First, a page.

In East Timor, the crimes were attributable directly to state terrorists who were supported by the West right through the final days of their atrocities. Accordingly, issues of deterrence and accountability can hardly be on the agenda. In Kosovo, in contrast, evidence of terrible crimes can be adduced to provide retrospective justification for the NATO war, on the interesting principle that has been established by the doctrinal system.
Despite the intensive efforts, the results of "the mass-grave obsession," as the WSJ analysts call it, were disappointingly thin. Instead of "the huge killing fields some investigators were led to expect, ...the pattern is of scattered killings," a form of "ethnic cleansing light." "Most killings and burnings [were] in areas where the separatist Kosovo Liberation Army [KLA-UCK] had been active" or could infiltrate, some human-rights researchers reported, an attempt "to clear out areas of KLA support, using selective terror, robberies and sporadic killings." These conclusions gain some support from the detailed OSCE review released in December, which "suggests a kind of military rationale for the expulsions, which were concentrated in areas controlled by the insurgents and along likely invasion routes."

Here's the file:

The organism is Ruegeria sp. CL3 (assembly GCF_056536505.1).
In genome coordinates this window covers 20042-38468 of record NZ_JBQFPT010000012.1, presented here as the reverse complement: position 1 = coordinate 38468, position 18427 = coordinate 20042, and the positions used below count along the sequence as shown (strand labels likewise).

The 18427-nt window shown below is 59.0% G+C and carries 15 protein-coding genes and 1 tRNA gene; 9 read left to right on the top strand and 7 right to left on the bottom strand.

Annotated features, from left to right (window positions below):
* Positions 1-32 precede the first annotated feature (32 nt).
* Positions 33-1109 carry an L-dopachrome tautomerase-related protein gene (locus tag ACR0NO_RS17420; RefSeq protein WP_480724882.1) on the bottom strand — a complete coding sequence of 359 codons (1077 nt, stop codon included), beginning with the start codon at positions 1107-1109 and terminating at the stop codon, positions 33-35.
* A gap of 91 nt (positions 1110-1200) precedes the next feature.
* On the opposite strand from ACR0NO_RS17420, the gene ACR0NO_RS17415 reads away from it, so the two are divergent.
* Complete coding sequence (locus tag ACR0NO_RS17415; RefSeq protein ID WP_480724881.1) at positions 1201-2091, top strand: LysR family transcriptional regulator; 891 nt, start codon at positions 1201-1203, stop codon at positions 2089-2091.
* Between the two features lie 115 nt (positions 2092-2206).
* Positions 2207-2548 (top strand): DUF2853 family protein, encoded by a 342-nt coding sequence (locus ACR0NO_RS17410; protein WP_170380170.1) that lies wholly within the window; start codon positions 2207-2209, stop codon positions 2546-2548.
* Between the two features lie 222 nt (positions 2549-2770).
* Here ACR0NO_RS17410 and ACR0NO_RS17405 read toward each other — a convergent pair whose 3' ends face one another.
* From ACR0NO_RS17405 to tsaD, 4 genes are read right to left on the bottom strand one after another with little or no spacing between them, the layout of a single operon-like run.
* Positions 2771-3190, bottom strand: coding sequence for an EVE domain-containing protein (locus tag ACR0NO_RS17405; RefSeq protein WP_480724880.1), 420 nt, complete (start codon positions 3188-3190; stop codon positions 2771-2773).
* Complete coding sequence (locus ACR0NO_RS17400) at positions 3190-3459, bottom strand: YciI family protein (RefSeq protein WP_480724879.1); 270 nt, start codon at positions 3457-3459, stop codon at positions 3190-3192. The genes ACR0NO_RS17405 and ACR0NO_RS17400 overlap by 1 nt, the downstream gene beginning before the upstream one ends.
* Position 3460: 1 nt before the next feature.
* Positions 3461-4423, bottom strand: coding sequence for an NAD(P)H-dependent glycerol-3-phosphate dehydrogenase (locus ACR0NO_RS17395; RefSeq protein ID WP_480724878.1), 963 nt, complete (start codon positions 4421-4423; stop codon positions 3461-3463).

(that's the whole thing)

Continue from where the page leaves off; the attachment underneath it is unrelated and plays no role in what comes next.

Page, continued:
The WSJ analysis concludes that "NATO stepped up its claims about Serb "killing fields" when it "saw a fatigued press corps drifting toward the contrarian story: civilians killed by NATO's bombs." NATO spokesman Jamie Shea presented "information" that can be traced to KLA-UCK sources. Many of the most lurid and prominently-published atrocity reports attributed to refugees and other sources were untrue, the WSJ concludes. Meanwhile, NATO sought to deny its own atrocities, for example, by releasing a falsified videotape "shown at triple its real speed" to make it appear that "the killing of at least 14 civilians aboard a train on a bridge in Serbia last April" was unavoidable because "the train had been traveling too fast for the trajectory of the missiles to have been changed in time."
The WSJ analysts nevertheless conclude that the "heinous" crimes, including the huge campaign of expulsion, "may well be enough to justify" the NATO bombing campaign, on the principle of retrospective justification.